Lebanon Grows Hashish and Marijuana in the Bekaa Valley
The fertile Bekaa Valley is one of the world’s major narcotics-producing regions and Lebanon is its fourth largest producer of hashish. Even though possession of weed and its distillation is illegal, production thrives under the radar in this Middle Eastern nation. The smuggled product then makes its way across the porous border with lawless Syria to serve demand in Jordan, Iraq and wealthy Dubai. The Lebanese also produce a variety of fine cannabis, such as the light hash known as Royal Moby, which is made from trichomes that have not yet reached full maturity.
What is Lebanese gold hash?
Cannabis cultivation and hash in lebanon making are an ingrained part of Lebanese culture. Farmers have been growing and producing marijuana and hashish in the Bekaa for decades, often on small scales and without legal authorization. In some areas of the country, locals use it as bartering currency for goods or services. It is also used in dowries for weddings, and as a gift to guests.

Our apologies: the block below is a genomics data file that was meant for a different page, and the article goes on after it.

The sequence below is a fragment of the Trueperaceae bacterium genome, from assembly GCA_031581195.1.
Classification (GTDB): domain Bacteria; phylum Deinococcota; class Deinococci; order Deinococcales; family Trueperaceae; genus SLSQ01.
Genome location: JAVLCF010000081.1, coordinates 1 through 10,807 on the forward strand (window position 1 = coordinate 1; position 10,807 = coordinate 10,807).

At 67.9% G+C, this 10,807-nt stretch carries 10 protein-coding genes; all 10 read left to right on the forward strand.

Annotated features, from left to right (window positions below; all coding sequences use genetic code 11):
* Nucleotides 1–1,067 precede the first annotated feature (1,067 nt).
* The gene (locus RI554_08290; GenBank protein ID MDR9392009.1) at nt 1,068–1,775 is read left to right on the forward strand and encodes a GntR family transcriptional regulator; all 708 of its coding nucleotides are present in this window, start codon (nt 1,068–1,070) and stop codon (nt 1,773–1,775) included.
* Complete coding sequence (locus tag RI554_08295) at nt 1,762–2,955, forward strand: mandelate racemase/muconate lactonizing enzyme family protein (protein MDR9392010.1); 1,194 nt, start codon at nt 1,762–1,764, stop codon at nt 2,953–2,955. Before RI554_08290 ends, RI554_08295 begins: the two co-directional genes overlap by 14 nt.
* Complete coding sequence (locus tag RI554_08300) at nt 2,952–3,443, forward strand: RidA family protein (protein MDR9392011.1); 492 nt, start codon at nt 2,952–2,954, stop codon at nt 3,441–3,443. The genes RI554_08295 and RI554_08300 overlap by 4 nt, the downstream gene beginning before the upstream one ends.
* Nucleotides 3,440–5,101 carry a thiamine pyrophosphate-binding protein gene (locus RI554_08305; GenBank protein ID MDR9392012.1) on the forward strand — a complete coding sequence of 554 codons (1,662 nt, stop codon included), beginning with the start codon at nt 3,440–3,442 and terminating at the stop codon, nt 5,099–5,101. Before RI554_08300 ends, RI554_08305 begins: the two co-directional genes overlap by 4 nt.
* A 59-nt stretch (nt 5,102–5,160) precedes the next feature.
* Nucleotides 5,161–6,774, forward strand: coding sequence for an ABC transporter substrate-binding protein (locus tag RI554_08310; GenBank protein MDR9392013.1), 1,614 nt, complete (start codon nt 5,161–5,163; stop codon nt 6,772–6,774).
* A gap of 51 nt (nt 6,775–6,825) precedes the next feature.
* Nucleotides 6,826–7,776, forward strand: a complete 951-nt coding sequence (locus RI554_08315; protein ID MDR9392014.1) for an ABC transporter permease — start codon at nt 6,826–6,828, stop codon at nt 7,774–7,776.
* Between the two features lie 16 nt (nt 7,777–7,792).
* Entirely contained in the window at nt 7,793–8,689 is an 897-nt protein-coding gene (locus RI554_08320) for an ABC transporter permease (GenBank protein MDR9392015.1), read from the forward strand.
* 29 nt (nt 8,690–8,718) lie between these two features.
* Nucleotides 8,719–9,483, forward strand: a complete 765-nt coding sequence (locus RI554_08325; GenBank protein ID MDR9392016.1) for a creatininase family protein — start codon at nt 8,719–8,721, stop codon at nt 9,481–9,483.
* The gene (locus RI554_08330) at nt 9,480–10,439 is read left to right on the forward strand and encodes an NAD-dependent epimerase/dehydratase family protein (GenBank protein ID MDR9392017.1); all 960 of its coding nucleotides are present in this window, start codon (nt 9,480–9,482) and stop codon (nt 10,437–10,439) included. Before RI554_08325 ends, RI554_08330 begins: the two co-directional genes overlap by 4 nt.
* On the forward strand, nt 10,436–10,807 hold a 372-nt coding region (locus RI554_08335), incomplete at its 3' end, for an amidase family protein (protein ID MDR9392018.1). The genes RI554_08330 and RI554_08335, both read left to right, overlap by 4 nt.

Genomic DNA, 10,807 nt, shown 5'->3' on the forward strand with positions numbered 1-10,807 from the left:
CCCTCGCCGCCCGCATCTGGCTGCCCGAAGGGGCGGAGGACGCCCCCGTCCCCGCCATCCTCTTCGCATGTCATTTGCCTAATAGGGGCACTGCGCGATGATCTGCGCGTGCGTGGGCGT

In the picturesque hamlet of Yamouneh, the yearly cycle of planting, weeding and harvesting marijuana has done more than any other crop to lift its residents out of abject poverty. But as the global economic crisis hits Lebanon, its currency collapses and war in Syria snarls smuggling routes, the farmers are facing diminished returns.
For the first time in years, many growers are questioning whether it’s worth continuing their work. Nevertheless, cannabis is an integral part of the Lebanese society, and in the Bekaa Valley, a community where religion and stunning natural beauty collide, it is as much a part of life as coffee or wine.